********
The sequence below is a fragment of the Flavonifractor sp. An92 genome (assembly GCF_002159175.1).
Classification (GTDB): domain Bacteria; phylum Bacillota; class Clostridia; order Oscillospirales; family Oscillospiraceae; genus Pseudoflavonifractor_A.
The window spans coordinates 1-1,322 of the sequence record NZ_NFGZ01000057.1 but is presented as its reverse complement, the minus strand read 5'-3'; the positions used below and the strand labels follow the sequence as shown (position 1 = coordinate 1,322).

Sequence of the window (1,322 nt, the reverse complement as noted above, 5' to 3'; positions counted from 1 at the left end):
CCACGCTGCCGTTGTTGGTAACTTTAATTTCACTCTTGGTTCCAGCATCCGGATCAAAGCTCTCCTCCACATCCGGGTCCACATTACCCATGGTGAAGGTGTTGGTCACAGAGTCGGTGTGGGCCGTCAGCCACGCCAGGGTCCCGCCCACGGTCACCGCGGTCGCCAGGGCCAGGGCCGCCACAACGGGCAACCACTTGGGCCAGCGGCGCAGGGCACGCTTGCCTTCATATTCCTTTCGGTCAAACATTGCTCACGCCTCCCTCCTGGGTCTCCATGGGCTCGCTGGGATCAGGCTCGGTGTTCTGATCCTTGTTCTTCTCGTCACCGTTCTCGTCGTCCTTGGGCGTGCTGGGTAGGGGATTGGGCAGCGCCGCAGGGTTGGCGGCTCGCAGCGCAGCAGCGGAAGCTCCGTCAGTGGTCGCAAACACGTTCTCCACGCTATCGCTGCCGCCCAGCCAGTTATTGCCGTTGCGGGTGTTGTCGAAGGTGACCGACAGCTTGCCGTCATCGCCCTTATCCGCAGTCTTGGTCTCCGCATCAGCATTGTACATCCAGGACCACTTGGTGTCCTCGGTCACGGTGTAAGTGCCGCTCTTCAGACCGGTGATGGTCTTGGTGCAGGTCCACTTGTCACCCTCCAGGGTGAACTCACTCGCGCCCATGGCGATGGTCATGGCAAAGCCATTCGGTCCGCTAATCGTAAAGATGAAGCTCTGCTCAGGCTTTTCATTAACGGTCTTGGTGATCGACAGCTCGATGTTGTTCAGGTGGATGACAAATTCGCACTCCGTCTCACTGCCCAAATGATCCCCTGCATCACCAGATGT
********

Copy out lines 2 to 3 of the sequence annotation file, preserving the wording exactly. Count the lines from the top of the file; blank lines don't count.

Classification (GTDB): domain Bacteria; phylum Bacillota; class Clostridia; order Oscillospirales; family Oscillospiraceae; genus Pseudoflavonifractor_A.
The window spans coordinates 1-1,322 of the sequence record NZ_NFGZ01000057.1 but is presented as its reverse complement, the minus strand read 5'-3'; the positions used below and the strand labels follow the sequence as shown (position 1 = coordinate 1,322).